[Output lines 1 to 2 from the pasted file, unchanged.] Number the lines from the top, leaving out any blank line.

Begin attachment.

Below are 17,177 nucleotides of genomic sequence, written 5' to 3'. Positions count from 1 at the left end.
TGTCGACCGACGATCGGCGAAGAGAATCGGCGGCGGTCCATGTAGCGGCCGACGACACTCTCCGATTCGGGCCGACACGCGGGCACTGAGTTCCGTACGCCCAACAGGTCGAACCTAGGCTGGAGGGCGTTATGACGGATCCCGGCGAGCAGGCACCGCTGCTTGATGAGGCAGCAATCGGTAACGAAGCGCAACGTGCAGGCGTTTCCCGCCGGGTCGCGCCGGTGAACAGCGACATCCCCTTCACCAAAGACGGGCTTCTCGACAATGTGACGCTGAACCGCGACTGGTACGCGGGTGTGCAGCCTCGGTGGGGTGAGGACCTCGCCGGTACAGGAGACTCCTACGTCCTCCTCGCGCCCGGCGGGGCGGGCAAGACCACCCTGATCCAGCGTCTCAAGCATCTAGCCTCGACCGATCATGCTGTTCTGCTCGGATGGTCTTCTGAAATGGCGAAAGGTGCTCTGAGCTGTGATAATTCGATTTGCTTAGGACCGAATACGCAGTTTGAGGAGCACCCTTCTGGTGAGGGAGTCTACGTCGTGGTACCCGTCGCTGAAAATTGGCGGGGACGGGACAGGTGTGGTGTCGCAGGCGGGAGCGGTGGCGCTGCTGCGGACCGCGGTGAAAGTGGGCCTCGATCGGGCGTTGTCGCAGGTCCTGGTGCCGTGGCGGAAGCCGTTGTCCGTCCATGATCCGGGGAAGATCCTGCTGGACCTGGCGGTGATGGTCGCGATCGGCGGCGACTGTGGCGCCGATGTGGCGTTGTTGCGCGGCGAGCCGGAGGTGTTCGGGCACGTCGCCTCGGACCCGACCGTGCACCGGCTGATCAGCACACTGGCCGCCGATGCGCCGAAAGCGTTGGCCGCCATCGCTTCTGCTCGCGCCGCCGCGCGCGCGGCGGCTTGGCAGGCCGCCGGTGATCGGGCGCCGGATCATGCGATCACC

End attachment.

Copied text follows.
Below are 17,177 nucleotides of genomic sequence, written 5' to 3'. Positions count from 1 at the left end.
TGTCGACCGACGATCGGCGAAGAGAATCGGCGGCGGTCCATGTAGCGGCCGACGACACTCTCCGATTCGGGCCGACACGCGGGCACTGAGTTCCGTACGCCCAACAGGTCGAACCTAGGCTGGAGGGCGTTATGACGGATCCCGGCGAGCAGGCACCGCTGCTTGATGAGGCAGCAATCGGTAACGAAGCGCAACGTGCAGGCGTTTCCCGCCGGGTCGCGCCGGTGAACAGCGACATCCCCTTCACCAAAGACGGGCTTCTCGACAATGTGACGCTGAACCGCGACTGGTACGCGGGTGTGCAGCCTCGGTGGGGTGAGGACCTCGCCGGTACAGGAGACTCCTACGTCCTCCTCGCGCCCGGCGGGGCGGGCAAGACCACCCTGATCCAGCGTCTCAAGCATCTAGCCTCGACCGATCATGCTGTTCTGCTCGGATGGTCTTCTGAAATGGCGAAAGGTGCTCTGAGCTGTGATAATTCGATTTGCTTAGGACCGAATACGCAGTTTGAGGAGCACCCTTCTGGTGAGGGAGTCTACGTCGTGGTACCCGTCGCTGAAAATTGGCGGGGACGGGACAGGTGTGGTGTCGCAGGCGGGAGCGGTGGCGCTGCTGCGGACCGCGGTGAAAGTGGGCCTCGATCGGGCGTTGTCGCAGGTCCTGGTGCCGTGGCGGAAGCCGTTGTCCGTCCATGATCCGGGGAAGATCCTGCTGGACCTGGCGGTGATGGTCGCGATCGGCGGCGACTGTGGCGCCGATGTGGCGTTGTTGCGCGGCGAGCCGGAGGTGTTCGGGCACGTCGCCTCGGACCCGACCGTGCACCGGCTGATCAGCACACTGGCCGCCGATGCGCCGAAAGCGTTGGCCGCCATCGCTTCTGCTCGCGCCGCCGCGCGCGCGGCGGCTTGGCAGGCCGCCGGTGATCGGGCGCCGGATCATGCGATCACC